- Code LAWS8280
- Unit Value 6 units
- Offered by ANU Law School
- ANU College ANU College of Law
- Course subject Laws
- Areas of interest Environmental Studies, Law, Sustainability, Climate
- Academic career PGRD
- Mode of delivery Online or In Person
There is growing national and international attention being given to regulatory strategies for the ownership, conservation and management of increasingly scarce, valuable and contested natural resources.
In the Australian natural resource context this gives rise to familiar challenges for resource sectors associated with land and coastal resources including forestry, mining and fisheries. But there are also specific environmental pressures relevant to the Australian continent in relation to: the use of land resources (under pressure from both the mining sector and agricultural vegetation clearance); the management and protection of increasingly scarce subterranean and surface waters; and, also the protection of Australia’s wealth of biodiversity (both terrestrial and marine).
While the historical management of local resources has involved the Australian states/territories there is also significant Federal involvement in the regulation and management of resources associated with land and the marine environment (including heritage and reserves), fresh-water management (for example within the Murray-Darling Basin river system), wildlife trade, biodiversity (including the Great Barrier Reef and forestry) and other resources.
This complex array of inter-connected contexts provides a wealth of case studies and examples through which to use a thematic approach to examine local, national and global strategies for natural resource regulation and property rights.
Upon successful completion, students will have the knowledge and skills to:
- Assess and critically evaluate historical and contemporary theory, policy and legal institutions relevant to land, water and biodiversity ownership, exploitation and conservation including the role of the Federal (national) and/or state/territory governments;
- Compare, contrast, and critically evaluate the property rights regimes and legal doctrines relevant to land, water and biodiversity resource sectors across different contexts and jurisdictions;
- Critically investigate scholarly and theoretical material from multiple disciplines about property rights and sustainable use of land, water and biodiversity resources in an Australian or global context;
- Appraise the nature of property rights regimes for the conservation of land, water and biodiversity resources; and
- Independently research, critically examine and communicate about specific comparative aspects or problems of resource regulation in the land, water and biodiversity sectors in either a global or national context.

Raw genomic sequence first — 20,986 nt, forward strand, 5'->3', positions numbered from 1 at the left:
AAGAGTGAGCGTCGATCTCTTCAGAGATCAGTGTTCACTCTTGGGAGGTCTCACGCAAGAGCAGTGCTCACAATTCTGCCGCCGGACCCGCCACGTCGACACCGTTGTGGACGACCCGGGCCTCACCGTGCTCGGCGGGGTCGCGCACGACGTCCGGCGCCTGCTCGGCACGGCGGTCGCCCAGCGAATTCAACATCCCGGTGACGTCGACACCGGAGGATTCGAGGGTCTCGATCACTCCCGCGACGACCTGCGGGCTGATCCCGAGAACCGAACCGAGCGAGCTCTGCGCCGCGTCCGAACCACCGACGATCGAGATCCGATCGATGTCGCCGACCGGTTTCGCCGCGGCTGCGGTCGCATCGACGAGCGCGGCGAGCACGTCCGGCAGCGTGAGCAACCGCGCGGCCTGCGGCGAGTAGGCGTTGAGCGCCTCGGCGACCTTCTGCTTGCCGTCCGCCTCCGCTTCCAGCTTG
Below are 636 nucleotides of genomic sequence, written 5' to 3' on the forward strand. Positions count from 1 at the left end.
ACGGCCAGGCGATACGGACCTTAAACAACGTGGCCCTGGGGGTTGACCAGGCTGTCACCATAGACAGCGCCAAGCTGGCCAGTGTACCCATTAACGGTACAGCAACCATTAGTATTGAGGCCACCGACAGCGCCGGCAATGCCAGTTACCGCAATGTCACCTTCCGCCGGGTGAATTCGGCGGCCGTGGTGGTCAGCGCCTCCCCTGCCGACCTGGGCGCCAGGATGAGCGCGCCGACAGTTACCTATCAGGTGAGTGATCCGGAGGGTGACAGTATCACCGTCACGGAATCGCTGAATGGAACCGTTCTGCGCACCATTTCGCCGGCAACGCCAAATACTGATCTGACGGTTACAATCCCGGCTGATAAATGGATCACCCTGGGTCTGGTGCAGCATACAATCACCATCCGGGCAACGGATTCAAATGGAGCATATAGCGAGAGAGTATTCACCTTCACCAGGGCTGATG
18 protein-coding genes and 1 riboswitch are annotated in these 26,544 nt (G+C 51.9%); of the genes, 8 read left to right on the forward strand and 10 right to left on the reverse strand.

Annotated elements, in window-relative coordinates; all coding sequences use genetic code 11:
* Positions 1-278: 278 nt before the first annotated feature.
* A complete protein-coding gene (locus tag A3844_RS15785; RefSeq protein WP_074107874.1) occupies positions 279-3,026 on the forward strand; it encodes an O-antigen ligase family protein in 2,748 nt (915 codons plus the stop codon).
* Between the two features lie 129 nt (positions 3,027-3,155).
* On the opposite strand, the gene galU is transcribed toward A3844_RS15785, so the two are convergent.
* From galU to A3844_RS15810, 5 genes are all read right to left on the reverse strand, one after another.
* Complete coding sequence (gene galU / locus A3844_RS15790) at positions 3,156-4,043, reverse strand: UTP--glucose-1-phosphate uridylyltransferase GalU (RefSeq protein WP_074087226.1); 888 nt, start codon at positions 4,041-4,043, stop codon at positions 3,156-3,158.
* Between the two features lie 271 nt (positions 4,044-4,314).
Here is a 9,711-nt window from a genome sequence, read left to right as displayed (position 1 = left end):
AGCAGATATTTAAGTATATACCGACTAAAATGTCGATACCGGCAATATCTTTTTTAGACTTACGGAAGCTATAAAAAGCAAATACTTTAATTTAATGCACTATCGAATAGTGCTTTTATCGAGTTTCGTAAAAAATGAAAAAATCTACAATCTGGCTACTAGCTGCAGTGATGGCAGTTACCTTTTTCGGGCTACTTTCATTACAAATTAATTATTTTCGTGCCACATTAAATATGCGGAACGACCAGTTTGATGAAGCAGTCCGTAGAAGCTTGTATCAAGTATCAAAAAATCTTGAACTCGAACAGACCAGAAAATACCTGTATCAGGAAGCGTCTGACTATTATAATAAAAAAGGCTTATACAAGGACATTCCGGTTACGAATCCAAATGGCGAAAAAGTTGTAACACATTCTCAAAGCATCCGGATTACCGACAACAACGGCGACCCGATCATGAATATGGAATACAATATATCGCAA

- Preliminary essay (20) [LO 1,2,3,4,5]
- Research essay (80) [LO 1,2,3,4,5]
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- Classes offered in non-standard sessions will be taught on an intensive base with compulsory contact hours (approximately 26 hours of face to face teaching). The course will also require advanced preparation through assigned readings. In total, it is anticipated that the hours required for completion of this course (class preparation, teaching and completion of assessment) will not exceed 120 hours.
- Classes offered during semester periods are expected to have three contact hours per week.
Click here for the LLM Masters Program course list
Requisite and Incompatibility
Students must rely on the approved Class Summary which will be posted to the Programs and Courses site approximately two weeks prior to the commencement of the course. Alternatively, this information will be published in the Program course list when known.
An e-brick will be available on the Wattle course site
This course assumes an understanding of environmental issues and/or environmental law principles. There is no assumed knowledge about the specific subject matter of the course.
Tuition fees are for the academic year indicated at the top of the page.
Commonwealth Support (CSP) Students
If you have been offered a Commonwealth supported place, your fees are set by the Australian Government for each course. At ANU 1 EFTSL is 48 units (normally 8 x 6-unit courses). More information about your student contribution amount for each course at Fees.
- Student Contribution Band:
- Unit value:
- 6 units
If you are a domestic graduate coursework student with a Domestic Tuition Fee (DTF) place or international student you will be required to pay course tuition fees (see below). Course tuition fees are indexed annually. Further information for domestic and international students about tuition and other fees can be found at Fees.
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Offerings, Dates and Class Summary Links
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